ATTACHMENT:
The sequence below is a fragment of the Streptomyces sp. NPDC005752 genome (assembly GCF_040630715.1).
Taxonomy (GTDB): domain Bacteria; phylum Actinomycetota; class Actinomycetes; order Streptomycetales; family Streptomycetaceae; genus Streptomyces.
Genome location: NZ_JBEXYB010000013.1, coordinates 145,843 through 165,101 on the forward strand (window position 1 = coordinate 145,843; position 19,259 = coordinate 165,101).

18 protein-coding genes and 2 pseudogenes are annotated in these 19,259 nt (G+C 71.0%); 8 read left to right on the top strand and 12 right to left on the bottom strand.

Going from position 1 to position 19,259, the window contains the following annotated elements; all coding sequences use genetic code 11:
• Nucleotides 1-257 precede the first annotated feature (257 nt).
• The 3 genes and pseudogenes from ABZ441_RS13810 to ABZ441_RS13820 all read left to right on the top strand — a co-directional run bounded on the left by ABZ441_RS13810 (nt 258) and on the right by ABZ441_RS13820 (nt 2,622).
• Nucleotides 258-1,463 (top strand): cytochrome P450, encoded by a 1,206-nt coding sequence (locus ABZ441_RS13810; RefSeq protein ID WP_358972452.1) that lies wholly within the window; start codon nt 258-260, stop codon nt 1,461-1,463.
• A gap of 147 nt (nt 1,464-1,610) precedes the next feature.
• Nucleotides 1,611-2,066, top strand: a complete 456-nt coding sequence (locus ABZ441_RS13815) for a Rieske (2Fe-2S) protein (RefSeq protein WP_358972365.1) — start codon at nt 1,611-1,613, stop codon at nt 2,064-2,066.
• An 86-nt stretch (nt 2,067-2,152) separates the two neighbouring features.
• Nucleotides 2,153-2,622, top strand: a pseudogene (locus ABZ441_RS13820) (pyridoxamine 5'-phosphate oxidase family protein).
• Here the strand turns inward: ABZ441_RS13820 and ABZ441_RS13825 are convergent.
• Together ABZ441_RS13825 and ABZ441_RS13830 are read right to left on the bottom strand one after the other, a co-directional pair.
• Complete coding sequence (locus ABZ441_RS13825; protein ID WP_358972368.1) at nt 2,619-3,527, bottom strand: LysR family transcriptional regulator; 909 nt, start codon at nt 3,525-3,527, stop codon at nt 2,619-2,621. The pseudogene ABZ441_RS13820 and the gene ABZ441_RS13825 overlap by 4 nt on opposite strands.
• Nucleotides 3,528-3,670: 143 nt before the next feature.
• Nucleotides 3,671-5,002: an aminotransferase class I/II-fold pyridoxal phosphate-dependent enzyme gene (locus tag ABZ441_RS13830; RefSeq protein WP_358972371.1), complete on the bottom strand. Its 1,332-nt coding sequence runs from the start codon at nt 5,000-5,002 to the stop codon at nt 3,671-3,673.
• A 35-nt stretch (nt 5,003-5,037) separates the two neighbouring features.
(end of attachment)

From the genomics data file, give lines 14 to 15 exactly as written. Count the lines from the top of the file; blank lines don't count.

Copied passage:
• Together ABZ441_RS13825 and ABZ441_RS13830 are read right to left on the bottom strand one after the other, a co-directional pair.
• Complete coding sequence (locus ABZ441_RS13825; protein ID WP_358972368.1) at nt 2,619-3,527, bottom strand: LysR family transcriptional regulator; 909 nt, start codon at nt 3,525-3,527, stop codon at nt 2,619-2,621. The pseudogene ABZ441_RS13820 and the gene ABZ441_RS13825 overlap by 4 nt on opposite strands.